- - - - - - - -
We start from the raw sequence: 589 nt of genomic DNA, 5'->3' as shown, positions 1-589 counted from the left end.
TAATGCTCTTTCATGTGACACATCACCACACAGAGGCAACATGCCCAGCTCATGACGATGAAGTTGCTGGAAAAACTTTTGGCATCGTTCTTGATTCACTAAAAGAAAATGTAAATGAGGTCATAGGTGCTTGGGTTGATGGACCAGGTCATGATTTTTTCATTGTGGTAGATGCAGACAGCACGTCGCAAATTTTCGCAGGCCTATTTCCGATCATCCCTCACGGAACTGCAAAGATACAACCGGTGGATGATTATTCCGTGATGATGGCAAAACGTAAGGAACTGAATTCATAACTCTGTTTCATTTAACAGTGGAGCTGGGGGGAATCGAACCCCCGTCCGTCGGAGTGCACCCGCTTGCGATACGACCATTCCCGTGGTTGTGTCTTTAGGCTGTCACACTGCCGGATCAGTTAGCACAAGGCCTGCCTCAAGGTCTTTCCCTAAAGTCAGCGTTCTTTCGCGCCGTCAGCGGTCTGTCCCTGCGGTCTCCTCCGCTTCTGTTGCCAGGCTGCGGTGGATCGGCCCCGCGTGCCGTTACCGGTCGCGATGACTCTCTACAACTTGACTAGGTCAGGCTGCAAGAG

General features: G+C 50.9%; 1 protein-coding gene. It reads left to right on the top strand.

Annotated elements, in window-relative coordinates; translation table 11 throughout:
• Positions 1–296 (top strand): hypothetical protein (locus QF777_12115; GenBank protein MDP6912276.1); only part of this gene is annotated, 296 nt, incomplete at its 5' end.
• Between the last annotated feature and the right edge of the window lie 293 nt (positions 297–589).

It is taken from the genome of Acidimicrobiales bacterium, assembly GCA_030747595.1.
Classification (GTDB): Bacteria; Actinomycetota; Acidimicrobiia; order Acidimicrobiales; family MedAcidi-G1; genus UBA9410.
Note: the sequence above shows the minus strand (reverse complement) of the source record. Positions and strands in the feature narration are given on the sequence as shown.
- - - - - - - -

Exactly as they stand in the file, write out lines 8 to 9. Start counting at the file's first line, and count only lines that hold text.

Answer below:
Classification (GTDB): Bacteria; Actinomycetota; Acidimicrobiia; order Acidimicrobiales; family MedAcidi-G1; genus UBA9410.
Note: the sequence above shows the minus strand (reverse complement) of the source record. Positions and strands in the feature narration are given on the sequence as shown.